Pros Of Welfare Reform Essay Research Paper

Pros Of Welfare Reform Essay, Research Paper Pros of Welfare Reform In the summer of 1996, Congress finally passed and the President signed the “Personal Responsibility and Work Opportunity Reconciliation Act of 1996″, transforming the nation’s welfare system. The passage of the Personal Responsibility and Work Opportunity Act sets the stage for ongoing reconstruction of welfare systems on a state-by-state basis.

Pros Of Welfare Reform Essay, Research Paper

Pros of Welfare Reform

In the summer of 1996, Congress finally passed and the President signed the “Personal Responsibility and Work Opportunity Reconciliation Act of 1996″, transforming the nation’s welfare system. The passage of the Personal Responsibility and Work Opportunity Act sets the stage for ongoing reconstruction of welfare systems on a state-by-state basis. The combined programs will increase from nearly $100 billion this year to $130 billion per year in 6 years. Programs included are for food stamps, SSI, child nutrition, foster care, the bloss grant program for child- care, and the new block grant to take the place of AFDC. All of those programs will seek $700 billion over the next 6 years, from the taxpayers of America. This program in its reformed mode will cost $55 billion less than it was assumed to cost if there were no changes and the entitlements were left alone. The current welfare system has failed the very families it was intended to serve. If the present welfare system was working so well we would not be here today.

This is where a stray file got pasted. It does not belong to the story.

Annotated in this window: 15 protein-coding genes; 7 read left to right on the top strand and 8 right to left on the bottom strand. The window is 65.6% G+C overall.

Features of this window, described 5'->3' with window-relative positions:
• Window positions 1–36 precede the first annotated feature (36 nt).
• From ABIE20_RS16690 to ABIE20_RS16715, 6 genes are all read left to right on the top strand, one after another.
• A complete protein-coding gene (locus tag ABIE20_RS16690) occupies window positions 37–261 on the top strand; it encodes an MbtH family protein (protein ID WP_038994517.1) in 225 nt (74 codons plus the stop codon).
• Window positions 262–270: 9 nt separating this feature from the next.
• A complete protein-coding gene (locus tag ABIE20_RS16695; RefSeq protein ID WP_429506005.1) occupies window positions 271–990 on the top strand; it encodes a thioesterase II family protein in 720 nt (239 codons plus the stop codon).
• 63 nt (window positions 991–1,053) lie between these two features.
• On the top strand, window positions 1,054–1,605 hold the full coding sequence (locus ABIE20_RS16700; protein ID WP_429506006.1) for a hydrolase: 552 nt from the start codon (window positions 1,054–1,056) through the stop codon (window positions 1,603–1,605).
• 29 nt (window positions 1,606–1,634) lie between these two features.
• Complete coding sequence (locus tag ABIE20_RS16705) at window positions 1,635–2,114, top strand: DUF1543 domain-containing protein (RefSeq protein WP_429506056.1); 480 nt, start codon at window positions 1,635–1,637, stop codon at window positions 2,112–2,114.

The current system has not been good for children. In 1965 there were 3.3 million children on AFDC; by 1992, that had risen to over 9 million children despite the fact that the total number of children in this country has declined. Last year, the Department of Health and Human Services estimated if we do nothing, 12 million will be on AFDC in 10 years. Instead of working up, we find more and more children being trapped in a system and into dependency on welfare. 90 percent of the children on AFDC live without one of their parents. Only a fraction of welfare families are engaged in work. There are always the sad accounts of how, again and again, women would get off of welfare, they would be doing well on their own, but their child-care would fall apart just as they were getting back on their feet. The new bill provides $3.5 billion more than current for that needed child care.

One big step towards reform has already been made by the State of Oregon, marking a simple path for the Nation. A new welfare reform program has been introduced, known as Jobs Plus. With the Jobs Plus Program, Oregon has been able to have strong work requirements and needed child and medical care for folks coming off of welfare.

Now is our best opportunity to change the culture of welfare and to provide in every way possible a hand up, an opportunity up, not a handout. For those who seem frightened of this change or unsure about the future, just ask yourself, is it possible that this welfare reform program can be worse than what we have now?

Bibliography

Resources:

http://libertynet.org/~edcivic/welfpro.html

Welfare Reform Bill: Senate Speeches, Articles Supporting Bill

http://libertynet.org/~edcivic/aweprept.html

Making Workfare a Success: Alternative Work Experience Program 2 Year Report